Brandi McDonald knew something was wrong right away. The East Bridgewater High midfielder went to pivot in pursuit of the ball last October against Norwell.
“I collapsed,” recalled McDonald. “There wasn’t as much pain as there was this weird feeling in my knee. I tried to stand up and I just couldn’t. I knew it was my [anterior cruciate ligament].”
McDonald tore the ACL in her left knee, joining a growing number of young athletes, particularly young girls, who have suffered the same fate.
Seventy percent of ACL tears, according to Dr. Martha Murray, orthopedic surgeon at Boston Children’s Hospital, are the result of noncontact injuries.
“It’s usually a plant and a pivot that goes badly,” she said. “They often plant their foot on the ground and then they turn to go the other way and they lose control of their knee and their knee drops down towards the ground and twists and that’s how they tear it.”
Murray said the injury is more common among females than males, with the ratio ranging from 2 to 1 to 8 to 1. She said there are multiple theories as to why young women are at greater risk, such as hormone levels during the menstrual cycle that may affect the strength of knee ligaments, or that females have wider hips than males, changing the angle of pressure on the joint.
Murray, also the codirector of the hospital’s female athlete program, said one key difference is that when boys go through puberty, they get taller and gain muscle mass, “but the girls tend to get taller and they have to work really hard to get their muscles stronger, so they are trying to control these longer legs with larger lever-arms around the knee, with not as much muscles as the boys have.”
According to Murray, the peak age for women to tear an ACL is between 15 and 19 years old. She said the best way to avoid ACL injuries is perform specific exercises targeting the knee, and she encourages coaches to download a training program for young women posted online by FIFA, the sport’s international governing body.
McDonald, who underwent reconstructive surgery last December, has been stellar in her return this fall as a senior captain, recording a team-high 12 points (six goals, six assists) in East Bridgewater’s 5-2-1 start.
“At first, I was very hesitant,” said McDonald, who now plays with a brace, remembering the first cut she had to make on the field after the injury. “I’m pretty much there now to where I can cut without thinking about it too much, but it is in the back of my mind.”
At Notre Dame of Hingham, junior Kristen McCrea and sophomore Lexi Noyes have been relegated to spectator status after tearing ACLs this past summer with their club teams.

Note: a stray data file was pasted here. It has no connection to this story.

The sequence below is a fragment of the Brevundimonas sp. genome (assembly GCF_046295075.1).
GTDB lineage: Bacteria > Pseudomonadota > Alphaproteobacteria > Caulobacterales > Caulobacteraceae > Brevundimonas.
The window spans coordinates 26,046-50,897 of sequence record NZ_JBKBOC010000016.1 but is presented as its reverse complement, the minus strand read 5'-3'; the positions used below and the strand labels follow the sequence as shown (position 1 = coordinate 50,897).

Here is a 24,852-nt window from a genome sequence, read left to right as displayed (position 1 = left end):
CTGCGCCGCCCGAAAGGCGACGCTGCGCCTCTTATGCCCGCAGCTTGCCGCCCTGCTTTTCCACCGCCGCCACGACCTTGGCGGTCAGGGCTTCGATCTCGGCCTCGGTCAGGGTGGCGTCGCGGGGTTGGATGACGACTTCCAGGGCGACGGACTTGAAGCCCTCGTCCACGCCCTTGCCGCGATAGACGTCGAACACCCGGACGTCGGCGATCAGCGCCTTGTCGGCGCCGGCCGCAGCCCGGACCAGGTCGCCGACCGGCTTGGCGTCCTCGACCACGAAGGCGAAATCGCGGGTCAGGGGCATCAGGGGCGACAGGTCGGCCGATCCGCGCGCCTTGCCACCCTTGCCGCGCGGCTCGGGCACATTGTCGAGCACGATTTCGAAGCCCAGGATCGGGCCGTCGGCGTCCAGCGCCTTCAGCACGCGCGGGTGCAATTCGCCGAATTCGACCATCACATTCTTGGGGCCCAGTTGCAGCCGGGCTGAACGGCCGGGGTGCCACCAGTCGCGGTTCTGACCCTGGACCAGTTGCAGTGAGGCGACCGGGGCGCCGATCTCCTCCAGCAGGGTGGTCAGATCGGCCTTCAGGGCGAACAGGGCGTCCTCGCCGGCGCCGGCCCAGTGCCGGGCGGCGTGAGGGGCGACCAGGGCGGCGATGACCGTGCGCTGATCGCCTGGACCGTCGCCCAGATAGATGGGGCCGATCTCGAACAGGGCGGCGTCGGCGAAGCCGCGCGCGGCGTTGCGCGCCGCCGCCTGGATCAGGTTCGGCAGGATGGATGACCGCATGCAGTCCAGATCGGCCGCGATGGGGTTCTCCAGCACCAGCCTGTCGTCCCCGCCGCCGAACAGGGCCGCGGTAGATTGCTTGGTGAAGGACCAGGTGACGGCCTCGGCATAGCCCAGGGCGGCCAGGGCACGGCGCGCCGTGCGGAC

They will not play this fall for Notre Dame, the defending Division 2 state champion.
“I couldn’t think of anything worse than sitting out for six months and just watching,” said McCrea, a center midfielder. “I was in denial. It might be the worst thing to happen to a soccer player.”
Her teammate shared the same emotion at the thought of missing an entire high school season.
“I was devastated,” said Noyes, who suffered the injury during tryouts for her South Shore Selects club team in early June. “I was looking forward to training really hard this year.”
The two have created a support system as they both go through physical therapy separately two to three times a week.
“It’s definitely better going through it with a teammate,” said McCrea. “When one of us has a bad day the other one is there and we are excited for each other when one of us reaches a milestone.”
Their next goal: being able to run again.
“I’m a very athletic person and I hate being out of shape and not being able to run,” said Noyes. “You don’t realize how much you use something until you can’t do it.”
McCrea, who said she is hoping to begin light jumping and jogging exercises in the next few weeks, said: “You see someone out on a run, and you would give anything to be able to do that.”
Danielle Gordon, the varsity assistant coach at Notre Dame, said she feels their pain.
She had earned a scholarship to play at Boston College, but suffered a torn ACL the spring of her senior year at Rockland High.
“It’s tough to even talk about because it was so emotionally and physically draining,” said Gordon, who finished her career at Northeastern after one year at BC. “It’s tough to get taken out of something you rely on every day. You lose a part of yourself.”
As a coach, she said she emphasizes the importance of taking care of yourself as an athlete and knowing when you are ready to come back
“I tell every girl from the freshman level to the varsity level that they need to be honest with themselves,” she said. “They want to come back so quick, it’s a mental battle to sit out until you know you’re ready.”
No matter how long an athlete takes to rehabilitate a torn ACL, the likelihood of retearing the cartilage or tearing the opposite ligament is higher.
“The really hot area of research is thorough muscular training because that’s something we can change,” said Dr. Murray. “If we can teach girls to strengthen their hamstrings and how to jump and land with their knees in a safe position, then we can really help start to prevent these types of injuries.”Michael McMahon can be reached at firstname.lastname@example.org. Taylor C. Snow also contributed to this story. He can be reached at email@example.com.